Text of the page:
Now onto our trip to Pirang. On Saturday morning I climbed out of bed at around 8 ready to get an earlier than normal start on laundry so we could leave at a decent time for the village of Pirang (where Gary, Denise and Lori live). I strolled into the kitchen picked up the teapot to fill it with water for some oatmeal, went to the sink, turned on the tap and....nothing. Now it is not unusual for our water to be turned off occasionally, especially in the morning, so that the water tower can be filled. The water is not usually off for long so I figured that I would still have time to do laundry when it came back on. Well this morning it was a bit longer than normal and as 10 rolled around with still no water I began to realize that we were not going to get laundry done before going to Pirang. Now let me explain, it takes us at least 2 hours to do our laundry which would have taken us to about 12, then it takes about an hour to get from our house to Pirang by public transport which brings us to 1 o'clock. This still isn't terribly late, but one of our reasons for wanting to go was to visit another missionary from England who was going to be there and to get there early enough to visit with the women of "My Sister's Company" which finishes between 1:00-2:00.
So, going against the grain of our usual weekly routine, we left for Pirang with dirty clothes still in the hamper (and of course the water came on just as we were leaving). We arrived at MEHDA around 11:00-11:30 and found the center to be quite busy. Nichola (the missionary from England) was there, along with the women from "My Sister's Company" and a group of "tubobs" (white people) that were there bird watching.
There were only 4 women from the company working that day, all dressed in their new uniforms and hard at work canning tomato juice. One of the things that Denise and Lori have been teaching the women in addition to sewing, tie and die and jewelry making is how to can. They have canned mangos in the past which are then sold to grocery stores in Serekunda or hotels. This was the first time canning tomato juice and it seemed to go quite well. The tomatoes were ground up squeezing out all the juice through a hand cranked press, the juice was then boiled so it would thicken, then it was spooned into hot used jars from items such as jelly, pickles, mayonnaise (basically anything glass) and placed into an amish canner, from Lehman's hardware, on hot charcoal until sealed and finished. The hope is that these jars can be sold but also used by the local women in their cooking.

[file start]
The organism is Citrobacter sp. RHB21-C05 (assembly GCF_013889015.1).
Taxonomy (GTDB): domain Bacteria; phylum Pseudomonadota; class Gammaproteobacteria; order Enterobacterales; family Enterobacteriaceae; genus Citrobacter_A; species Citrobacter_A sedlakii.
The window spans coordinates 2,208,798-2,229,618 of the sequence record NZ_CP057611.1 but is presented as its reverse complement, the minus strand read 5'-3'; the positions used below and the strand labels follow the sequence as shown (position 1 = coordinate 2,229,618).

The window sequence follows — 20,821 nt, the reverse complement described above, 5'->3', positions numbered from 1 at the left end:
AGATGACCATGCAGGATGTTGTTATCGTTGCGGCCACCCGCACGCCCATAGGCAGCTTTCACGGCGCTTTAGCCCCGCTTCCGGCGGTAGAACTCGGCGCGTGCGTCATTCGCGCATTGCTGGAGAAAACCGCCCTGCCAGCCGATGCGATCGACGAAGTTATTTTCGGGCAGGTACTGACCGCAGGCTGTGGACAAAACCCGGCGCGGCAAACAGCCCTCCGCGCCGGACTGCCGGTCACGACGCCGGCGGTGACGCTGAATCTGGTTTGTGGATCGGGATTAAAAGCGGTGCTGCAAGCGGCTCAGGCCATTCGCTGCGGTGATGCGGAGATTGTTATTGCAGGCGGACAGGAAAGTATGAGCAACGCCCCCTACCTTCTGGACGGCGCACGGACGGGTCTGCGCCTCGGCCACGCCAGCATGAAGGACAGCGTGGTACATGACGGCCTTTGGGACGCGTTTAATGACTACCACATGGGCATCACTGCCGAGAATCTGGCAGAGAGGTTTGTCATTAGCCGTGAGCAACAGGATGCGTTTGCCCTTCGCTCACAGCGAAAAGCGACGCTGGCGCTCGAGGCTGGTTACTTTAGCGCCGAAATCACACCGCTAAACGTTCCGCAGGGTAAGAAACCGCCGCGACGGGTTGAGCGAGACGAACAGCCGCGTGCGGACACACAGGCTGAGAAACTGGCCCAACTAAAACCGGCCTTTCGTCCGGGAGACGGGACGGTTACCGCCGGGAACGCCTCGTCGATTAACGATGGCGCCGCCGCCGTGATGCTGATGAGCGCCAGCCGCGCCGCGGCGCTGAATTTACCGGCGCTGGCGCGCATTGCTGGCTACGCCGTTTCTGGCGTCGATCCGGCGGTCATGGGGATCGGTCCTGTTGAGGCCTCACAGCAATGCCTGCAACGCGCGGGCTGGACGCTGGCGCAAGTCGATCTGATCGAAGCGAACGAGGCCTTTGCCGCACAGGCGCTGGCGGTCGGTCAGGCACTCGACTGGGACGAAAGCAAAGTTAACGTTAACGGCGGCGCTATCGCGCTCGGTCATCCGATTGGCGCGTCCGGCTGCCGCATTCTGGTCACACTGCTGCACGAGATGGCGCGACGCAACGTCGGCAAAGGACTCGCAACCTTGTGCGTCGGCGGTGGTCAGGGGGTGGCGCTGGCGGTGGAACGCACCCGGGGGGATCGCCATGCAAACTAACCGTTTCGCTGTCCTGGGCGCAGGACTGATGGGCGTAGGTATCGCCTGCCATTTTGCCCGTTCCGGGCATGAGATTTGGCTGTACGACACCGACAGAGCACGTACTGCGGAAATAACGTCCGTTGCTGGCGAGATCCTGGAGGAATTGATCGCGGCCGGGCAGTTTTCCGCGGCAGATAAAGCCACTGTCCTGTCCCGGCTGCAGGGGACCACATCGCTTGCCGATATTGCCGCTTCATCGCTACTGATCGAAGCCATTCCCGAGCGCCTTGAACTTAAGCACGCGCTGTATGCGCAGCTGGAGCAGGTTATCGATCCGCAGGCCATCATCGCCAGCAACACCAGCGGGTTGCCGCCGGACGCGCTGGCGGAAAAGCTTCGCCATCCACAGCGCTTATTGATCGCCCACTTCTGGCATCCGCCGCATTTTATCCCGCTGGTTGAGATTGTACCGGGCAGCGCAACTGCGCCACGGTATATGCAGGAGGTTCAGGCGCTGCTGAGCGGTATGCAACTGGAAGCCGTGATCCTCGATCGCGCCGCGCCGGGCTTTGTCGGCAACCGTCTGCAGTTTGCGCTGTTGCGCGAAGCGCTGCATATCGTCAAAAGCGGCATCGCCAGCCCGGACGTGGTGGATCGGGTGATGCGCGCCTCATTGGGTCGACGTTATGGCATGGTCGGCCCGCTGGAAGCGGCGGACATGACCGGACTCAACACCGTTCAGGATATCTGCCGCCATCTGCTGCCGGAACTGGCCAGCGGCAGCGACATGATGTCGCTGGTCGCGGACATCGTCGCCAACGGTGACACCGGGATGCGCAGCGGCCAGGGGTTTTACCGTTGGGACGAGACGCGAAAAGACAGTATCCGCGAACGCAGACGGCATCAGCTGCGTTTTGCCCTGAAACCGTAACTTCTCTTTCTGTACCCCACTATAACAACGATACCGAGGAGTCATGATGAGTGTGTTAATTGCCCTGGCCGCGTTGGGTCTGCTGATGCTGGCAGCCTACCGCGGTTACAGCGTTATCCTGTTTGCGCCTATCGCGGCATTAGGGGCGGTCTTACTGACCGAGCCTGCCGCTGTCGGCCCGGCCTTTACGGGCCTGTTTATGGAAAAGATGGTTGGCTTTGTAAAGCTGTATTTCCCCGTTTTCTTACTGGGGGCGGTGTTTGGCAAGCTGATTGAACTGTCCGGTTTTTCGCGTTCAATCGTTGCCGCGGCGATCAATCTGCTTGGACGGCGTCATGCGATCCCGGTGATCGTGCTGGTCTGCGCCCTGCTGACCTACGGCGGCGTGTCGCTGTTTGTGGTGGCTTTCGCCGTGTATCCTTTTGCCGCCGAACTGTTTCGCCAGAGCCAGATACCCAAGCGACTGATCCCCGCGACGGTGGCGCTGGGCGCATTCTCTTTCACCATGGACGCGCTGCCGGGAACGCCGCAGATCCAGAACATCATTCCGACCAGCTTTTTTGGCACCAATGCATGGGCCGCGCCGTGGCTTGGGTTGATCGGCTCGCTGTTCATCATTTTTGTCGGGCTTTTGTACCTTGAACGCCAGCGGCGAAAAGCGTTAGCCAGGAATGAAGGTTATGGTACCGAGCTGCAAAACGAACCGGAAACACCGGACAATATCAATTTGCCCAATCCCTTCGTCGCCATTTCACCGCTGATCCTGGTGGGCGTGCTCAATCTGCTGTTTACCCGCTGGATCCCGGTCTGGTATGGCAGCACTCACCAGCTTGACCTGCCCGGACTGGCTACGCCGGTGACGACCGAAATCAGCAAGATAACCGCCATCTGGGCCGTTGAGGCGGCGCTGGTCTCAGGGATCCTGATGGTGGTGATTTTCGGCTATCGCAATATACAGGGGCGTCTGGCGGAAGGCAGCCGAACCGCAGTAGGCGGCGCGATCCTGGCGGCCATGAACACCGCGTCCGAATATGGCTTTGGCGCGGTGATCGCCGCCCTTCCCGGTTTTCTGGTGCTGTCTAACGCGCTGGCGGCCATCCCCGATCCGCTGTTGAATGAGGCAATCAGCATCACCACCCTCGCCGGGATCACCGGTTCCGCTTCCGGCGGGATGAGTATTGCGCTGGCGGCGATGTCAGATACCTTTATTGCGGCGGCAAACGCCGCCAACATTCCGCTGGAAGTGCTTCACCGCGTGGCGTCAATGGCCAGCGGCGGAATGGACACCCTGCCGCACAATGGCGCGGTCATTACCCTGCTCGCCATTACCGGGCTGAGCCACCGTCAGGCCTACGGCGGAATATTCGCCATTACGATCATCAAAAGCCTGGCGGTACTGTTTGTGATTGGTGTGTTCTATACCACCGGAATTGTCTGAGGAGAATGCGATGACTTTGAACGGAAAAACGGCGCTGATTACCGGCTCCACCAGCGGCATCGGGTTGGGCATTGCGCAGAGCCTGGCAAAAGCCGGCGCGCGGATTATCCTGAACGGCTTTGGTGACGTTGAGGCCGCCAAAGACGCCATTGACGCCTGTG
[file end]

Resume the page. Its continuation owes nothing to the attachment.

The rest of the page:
pressing the tomatoes
adding salt to the sauce before it is boiled
After the canning was finished we enjoyed a hot lunch of soup and solar oven baked biscuits with Gary, Denise, Lori, Nicola, our language study teacher Raymond and one of the youth from the Medina fellowship, Zang. After cleaning many many dishes and chatting for awhile, Nicola gave us a ride home in her car with air conditioning!
In effort to keep this post from being too long I do want to wrap up by informing everyone of a prayer request. Yesterday the local carpenter in Pirang that lives in Gary and Denise's compound had a spell while in the shower. His wife came to Gary and Denise and informed them that his speech was slurred and he wasn't able to use his right hand or foot very well. The Williamson's then took Amidu (the carpenter) to a non-Gambian doctor in Serekunda who confirmed that he had had a mild stroke. She said his blood pressure was very high when she examined him. She was not able to give him any medicine that we have in the States to prevent further damage so she said that he needed to rest to get the bleeding on the brain to stop and to get his blood pressure down. She, being a Christian, also advised us to pray for a full recovery. Since Amidu is a carpenter he needs both of his hands. He only uses hand tools since there is no electricity in Pirang and carpentry is his livelihood. He is only 46 years old so he is still quite young and had a family to support. Please join us in prayer for our friend and brother that he will recover fully and quickly so that he can continue on with the work that supports he and his family.
We have many other things that we could write about, but we will try and update the blog more quickly this time so that we can have shorter posts about a variety of happenings.
-Our Kiriol studies went well and we are able to go out to different Balanta compounds and converse with them in one of their heart languages
-Jess, Denise and Lori are able to have a women's retreat this weekend giving them a time of rest and reconnection with the Lord while Elias and Gary are able to have some reflective time for themselves as well-We continue to meet new friends, especially those that also live in Brikama and Methodist Mission
-For our brother Amidu as he rests and recovers
-For our Mandinka studies, that we will learn enough to get around the market and public transport efficiently
-For our brothers San Pierre, Raymond and Zang that are taking a pastoring course worth 12 credits that will grant them a diploma and teach them how to better pastor their churches (I will write more about this later)